Sunday, September 15, 2019

Peanut Lake restoration project underway to prevent breach

Weather coming into play

by Mark Reaman

Heavy equipment started rumbling around Peanut Lake this week for a fall restoration project.

Work has begun by the Crested Butte Land Trust (CBLT) to shore up the lake. The Riparian Restoration Project is meant to reduce the risk of a breach of the lake, located just west of Crested Butte below the Lower Loop trail. A natural riparian floodplain buffer between the lake and the Slate River will be created through the $130,000 project.

“We broke ground yesterday morning with an excavator and loader, amidst the wind and rain, after a year of studying and planning with a team of ecologists,” said CBLT stewardship director Danielle Beamer. “Things are going well on the ground—we’ve been able to transplant large, whole mats of willows and vegetation, which will really benefit the regrowth of the wetlands and the river banks. We were running out of time, so we are really grateful that the community stepped up to help us out.”

A team of ecologists had informed the land trust that a breach was likely sometime in the next ten years, but when it would occur was impossible to predict. The lake is there primarily as a result of beaver dams and is actually about three feet above the Slate.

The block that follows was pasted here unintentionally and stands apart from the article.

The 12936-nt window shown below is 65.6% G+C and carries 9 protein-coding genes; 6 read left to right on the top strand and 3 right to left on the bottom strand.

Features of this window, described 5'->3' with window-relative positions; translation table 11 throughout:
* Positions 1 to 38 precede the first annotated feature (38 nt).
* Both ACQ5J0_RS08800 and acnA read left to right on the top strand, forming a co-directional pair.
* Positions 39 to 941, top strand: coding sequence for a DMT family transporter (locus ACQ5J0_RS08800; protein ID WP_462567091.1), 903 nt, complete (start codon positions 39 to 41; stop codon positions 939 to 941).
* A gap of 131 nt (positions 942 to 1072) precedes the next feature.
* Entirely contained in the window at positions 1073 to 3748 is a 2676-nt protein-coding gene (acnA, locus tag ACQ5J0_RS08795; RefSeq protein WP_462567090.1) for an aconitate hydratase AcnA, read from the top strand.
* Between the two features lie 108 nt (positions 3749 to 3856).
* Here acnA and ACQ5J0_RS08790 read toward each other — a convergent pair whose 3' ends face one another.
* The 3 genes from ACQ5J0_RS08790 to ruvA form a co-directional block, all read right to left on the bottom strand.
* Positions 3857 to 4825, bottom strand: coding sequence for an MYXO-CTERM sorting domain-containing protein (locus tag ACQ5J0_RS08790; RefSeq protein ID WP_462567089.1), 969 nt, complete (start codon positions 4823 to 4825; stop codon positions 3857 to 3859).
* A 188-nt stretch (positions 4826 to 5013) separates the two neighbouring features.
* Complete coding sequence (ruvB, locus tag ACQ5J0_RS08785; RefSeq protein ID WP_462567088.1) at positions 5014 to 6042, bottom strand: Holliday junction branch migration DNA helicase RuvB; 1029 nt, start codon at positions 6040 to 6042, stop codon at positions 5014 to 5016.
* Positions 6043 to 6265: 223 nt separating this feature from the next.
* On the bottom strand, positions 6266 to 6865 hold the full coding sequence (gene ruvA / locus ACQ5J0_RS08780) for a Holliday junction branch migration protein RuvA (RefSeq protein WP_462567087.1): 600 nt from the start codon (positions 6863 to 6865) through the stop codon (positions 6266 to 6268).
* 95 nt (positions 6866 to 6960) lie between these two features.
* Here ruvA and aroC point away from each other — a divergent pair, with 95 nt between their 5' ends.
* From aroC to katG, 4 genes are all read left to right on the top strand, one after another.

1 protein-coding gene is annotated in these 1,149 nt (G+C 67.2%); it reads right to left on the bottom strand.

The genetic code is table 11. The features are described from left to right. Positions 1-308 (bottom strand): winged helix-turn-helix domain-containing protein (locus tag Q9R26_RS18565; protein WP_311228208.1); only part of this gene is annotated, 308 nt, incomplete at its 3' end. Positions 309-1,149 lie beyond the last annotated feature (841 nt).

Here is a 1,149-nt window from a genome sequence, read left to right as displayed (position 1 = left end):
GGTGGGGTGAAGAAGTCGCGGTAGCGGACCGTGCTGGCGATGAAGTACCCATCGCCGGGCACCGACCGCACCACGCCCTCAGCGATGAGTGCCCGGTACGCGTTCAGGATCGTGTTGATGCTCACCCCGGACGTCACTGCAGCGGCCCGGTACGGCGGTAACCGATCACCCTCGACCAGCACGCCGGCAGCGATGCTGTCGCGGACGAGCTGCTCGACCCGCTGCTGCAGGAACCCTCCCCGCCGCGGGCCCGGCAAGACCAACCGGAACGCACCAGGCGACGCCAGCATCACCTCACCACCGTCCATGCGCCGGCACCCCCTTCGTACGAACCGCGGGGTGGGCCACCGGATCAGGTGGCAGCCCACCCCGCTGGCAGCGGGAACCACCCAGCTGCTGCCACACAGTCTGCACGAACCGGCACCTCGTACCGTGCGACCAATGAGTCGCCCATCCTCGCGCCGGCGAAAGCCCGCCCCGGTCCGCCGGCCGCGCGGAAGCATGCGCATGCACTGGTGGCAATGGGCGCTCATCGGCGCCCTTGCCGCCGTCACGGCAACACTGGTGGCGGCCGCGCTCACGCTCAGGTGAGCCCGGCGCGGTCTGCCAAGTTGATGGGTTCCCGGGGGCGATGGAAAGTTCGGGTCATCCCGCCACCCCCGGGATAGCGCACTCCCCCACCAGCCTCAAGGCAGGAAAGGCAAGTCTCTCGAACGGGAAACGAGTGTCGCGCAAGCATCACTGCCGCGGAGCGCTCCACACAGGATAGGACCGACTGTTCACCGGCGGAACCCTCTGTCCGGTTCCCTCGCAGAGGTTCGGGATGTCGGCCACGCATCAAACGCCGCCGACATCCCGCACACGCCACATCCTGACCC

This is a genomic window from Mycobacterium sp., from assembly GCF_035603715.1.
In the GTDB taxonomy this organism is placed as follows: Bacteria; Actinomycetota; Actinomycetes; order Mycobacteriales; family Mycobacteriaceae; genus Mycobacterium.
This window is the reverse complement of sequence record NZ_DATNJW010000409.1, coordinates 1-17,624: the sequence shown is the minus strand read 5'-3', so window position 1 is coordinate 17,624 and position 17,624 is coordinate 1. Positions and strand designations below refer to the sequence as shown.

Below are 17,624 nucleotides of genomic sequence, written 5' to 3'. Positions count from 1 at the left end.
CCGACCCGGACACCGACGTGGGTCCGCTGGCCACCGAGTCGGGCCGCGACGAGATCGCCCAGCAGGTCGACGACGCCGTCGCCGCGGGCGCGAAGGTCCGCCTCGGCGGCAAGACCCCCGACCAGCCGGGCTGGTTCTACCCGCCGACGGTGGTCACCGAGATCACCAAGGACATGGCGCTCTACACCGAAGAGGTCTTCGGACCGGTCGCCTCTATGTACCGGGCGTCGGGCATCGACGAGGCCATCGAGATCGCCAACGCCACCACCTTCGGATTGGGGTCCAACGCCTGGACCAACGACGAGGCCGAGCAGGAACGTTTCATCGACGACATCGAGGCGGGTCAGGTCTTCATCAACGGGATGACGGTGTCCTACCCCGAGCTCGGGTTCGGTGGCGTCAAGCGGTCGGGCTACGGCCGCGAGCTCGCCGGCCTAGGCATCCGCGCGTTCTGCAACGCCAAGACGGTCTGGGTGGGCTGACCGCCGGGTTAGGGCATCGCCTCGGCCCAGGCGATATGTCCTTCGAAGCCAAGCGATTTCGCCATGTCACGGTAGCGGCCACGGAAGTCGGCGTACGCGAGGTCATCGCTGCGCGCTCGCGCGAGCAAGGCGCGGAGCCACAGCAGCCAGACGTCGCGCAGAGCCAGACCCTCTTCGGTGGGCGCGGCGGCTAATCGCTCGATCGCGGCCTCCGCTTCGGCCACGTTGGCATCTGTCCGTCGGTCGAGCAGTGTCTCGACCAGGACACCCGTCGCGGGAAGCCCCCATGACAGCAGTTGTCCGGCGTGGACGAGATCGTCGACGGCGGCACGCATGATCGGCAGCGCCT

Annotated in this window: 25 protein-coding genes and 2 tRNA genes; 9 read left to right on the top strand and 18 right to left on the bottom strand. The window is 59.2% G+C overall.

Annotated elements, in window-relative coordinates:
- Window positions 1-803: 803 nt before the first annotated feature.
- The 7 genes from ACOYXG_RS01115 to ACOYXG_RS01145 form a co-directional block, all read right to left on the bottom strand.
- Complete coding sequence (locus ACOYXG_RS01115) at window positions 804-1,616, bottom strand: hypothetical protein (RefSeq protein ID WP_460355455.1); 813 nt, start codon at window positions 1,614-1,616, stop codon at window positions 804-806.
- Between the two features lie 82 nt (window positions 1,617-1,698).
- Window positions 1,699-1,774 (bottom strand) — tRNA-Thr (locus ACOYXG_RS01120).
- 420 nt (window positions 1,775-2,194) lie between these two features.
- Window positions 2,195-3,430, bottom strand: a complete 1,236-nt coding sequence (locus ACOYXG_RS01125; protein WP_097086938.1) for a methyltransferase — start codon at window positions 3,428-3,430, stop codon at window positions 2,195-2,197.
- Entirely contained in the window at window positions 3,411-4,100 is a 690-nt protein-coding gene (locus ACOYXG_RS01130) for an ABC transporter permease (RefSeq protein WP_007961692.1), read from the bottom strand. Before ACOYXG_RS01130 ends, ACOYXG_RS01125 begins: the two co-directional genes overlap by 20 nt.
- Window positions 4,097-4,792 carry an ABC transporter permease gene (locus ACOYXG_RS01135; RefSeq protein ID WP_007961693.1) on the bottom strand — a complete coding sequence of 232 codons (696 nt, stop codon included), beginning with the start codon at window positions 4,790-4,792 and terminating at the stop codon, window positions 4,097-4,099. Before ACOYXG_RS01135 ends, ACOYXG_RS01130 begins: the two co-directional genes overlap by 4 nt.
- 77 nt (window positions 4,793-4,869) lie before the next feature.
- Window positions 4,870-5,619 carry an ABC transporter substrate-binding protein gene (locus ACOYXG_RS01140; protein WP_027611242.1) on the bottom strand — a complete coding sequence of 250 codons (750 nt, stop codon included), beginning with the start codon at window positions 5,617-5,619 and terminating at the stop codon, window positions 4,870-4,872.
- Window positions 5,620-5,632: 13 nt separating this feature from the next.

Peanut Lake Restoration Projectphoto by Crested Butte Land Trust
Peanut Lake Restoration Project photo by Crested Butte Land Trust

“There are three main components of this week’s project,” explained Beamer. “First, we’ll remove a manmade gravel berm on the eastern side of the river. This berm has prevented the Slate’s natural migration, and forced it towards Peanut Lake’s eastern bank, so much so that the lake’s bank is seriously eroding. At the same time, we’ll realign a short segment of the Slate River, which will widen the area between the river and Peanut Lake, significantly lessening the likelihood that the river will break through the lake’s fragile bank. This will return the river and lake to a more natural environment. Finally, we’ll plant willows and other wetland plants—some this week, and more early spring, to restore acres of healthy wetlands, and ultimately benefit the wildlife of the wetlands, including the blue heron, beavers and elk.”

The work is expected to take about ten days. “We expect to finish the restoration work by the end of next week at the latest—it’s a little weather-dependent, but the crew is ready and willing to work through the weekend if need be. We’ll also monitor the area closely for the next five years,” said Beamer.

“Preventing a breach of Peanut Lake is one of our main objectives,” continued Beamer. “By increasing the extent of the wetlands between the river and the lake, the wetlands can act as a sponge, absorbing the heavy flows of spring run-off. We’ll do what we can, and hope that the landscape can return to a more natural system that will protect the lake as well.”

The work is expected to create about an additional 2.5 acres of wetlands in the area after volunteers help plant approximately 1,000 willows.

Funding sources include the Colorado Water Conservation Board, Great Outdoors Colorado, the Upper Gunnison River Water Conservancy District, Tip for the Trust, the Colorado Healthy Rivers Fund, and New Belgium Brewery. CBLT executive director Ann Johnston said the CBLT also received some very generous gifts from community members.

As for any trail reroutes, Johnston said, “We’re working closely with CB Nordic to reroute a portion of the winter Beaver Trail.”

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